Ryan M. Naylor July 7, 2018

Journal of Neurosurgery: Pediatrics, Ahead of Print.
OBJECTIVEThe aim of this study was to describe the clinical presentation, imaging appearance, and differential outcomes based on tumor location in 7 patients with desmoplastic infantile astrocytoma and desmoplastic infantile gangliogliomas (DIA/DIG).METHODSData of 7 patients with histopathology-proven DIA/DIGs and preoperative imaging were retrospectively reviewed, and age, sex, clinical presentation, imaging characteristics, tumor location, surgical procedure, postoperative morbidity, and overall mortality were recorded.RESULTSTwo subgroups of patients with DIA/DIGs were found to exist based on whether their tumor was located in the cerebral hemispheres or suprasellar region. Nearly all patients presented with rapidly enlarging head circumference regardless of tumor location. However, ocular abnormalities, including nystagmus and preference for downward gaze, were specific for patients with suprasellar disease. These patients experienced significant postoperative complications and had poor long-term outcomes. In contrast, patients with hemispheric tumors underwent more extensive resection than patients with suprasellar tumors, had uneventful postoperative courses, and had no documented long-term comorbidities.CONCLUSIONSPostoperative course and long-term outcome for patients with DIA/DIGs were correlated to the anatomical location and radiographic appearance of their tumor at presentation, despite having histologically and molecularly indistinguishable, WHO grade I tumors.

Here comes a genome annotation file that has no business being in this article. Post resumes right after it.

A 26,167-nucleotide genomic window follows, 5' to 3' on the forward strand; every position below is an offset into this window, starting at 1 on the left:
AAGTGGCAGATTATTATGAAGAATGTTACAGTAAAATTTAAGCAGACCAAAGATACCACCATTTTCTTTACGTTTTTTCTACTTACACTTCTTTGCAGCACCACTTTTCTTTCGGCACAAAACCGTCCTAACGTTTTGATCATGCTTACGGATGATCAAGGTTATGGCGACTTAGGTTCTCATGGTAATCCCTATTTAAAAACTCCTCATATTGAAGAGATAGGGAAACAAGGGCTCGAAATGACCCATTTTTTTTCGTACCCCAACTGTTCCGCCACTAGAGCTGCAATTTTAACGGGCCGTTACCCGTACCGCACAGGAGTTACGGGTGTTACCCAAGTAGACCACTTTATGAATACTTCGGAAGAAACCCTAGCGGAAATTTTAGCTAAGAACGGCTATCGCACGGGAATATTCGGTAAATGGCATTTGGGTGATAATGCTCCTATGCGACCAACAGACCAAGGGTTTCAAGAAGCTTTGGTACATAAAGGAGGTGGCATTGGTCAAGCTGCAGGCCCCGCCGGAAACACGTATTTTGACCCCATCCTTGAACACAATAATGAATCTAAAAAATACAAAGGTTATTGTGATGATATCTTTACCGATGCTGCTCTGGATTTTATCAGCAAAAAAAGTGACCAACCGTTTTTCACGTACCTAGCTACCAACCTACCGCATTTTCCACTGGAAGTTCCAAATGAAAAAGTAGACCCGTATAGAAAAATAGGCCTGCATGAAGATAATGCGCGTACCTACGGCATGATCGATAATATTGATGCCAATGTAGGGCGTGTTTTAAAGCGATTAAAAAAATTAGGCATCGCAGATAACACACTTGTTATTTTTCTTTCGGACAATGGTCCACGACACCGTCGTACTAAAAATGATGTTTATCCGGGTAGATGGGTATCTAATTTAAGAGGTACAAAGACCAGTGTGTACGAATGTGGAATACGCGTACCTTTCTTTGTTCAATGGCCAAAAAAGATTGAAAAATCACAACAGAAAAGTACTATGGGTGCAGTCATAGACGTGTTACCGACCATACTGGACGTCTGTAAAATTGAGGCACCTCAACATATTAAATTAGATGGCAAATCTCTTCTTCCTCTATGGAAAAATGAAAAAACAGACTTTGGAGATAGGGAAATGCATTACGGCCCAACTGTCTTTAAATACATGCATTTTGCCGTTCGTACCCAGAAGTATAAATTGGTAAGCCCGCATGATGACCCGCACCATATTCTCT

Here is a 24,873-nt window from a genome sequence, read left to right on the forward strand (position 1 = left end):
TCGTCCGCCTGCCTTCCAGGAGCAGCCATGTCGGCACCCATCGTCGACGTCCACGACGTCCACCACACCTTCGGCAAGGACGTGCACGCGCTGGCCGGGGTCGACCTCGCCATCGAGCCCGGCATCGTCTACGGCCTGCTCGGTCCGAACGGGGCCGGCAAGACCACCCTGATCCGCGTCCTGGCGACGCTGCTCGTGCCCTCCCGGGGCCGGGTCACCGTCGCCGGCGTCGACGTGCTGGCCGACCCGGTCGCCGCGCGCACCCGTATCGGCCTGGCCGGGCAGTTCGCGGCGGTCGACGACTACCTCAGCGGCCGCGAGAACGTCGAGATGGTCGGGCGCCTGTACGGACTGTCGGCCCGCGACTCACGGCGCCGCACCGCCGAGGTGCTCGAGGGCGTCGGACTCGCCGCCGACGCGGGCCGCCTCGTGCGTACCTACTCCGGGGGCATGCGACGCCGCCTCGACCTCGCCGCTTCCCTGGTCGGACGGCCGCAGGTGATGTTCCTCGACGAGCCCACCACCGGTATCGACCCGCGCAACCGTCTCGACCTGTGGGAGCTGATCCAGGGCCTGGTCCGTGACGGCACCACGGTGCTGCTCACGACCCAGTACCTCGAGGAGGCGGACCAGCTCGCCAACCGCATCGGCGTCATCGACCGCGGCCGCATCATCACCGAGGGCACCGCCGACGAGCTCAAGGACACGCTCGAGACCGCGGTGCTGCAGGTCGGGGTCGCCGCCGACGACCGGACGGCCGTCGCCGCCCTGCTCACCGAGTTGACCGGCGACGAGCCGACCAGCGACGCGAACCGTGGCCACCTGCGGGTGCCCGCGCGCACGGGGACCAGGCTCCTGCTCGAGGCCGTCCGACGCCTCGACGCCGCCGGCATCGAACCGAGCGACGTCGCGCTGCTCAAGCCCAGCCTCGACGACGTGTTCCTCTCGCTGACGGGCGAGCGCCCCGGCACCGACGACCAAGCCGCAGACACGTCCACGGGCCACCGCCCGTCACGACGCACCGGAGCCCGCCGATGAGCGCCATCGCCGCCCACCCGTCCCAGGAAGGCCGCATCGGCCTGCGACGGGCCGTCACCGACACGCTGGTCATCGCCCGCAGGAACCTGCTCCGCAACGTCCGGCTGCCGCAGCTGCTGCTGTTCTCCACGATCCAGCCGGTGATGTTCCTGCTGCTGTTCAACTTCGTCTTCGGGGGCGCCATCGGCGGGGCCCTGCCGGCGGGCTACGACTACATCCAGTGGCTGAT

http://thejns.org/doi/abs/10.3171/2018.4.PEDS17638?mi=67t04w&af=R

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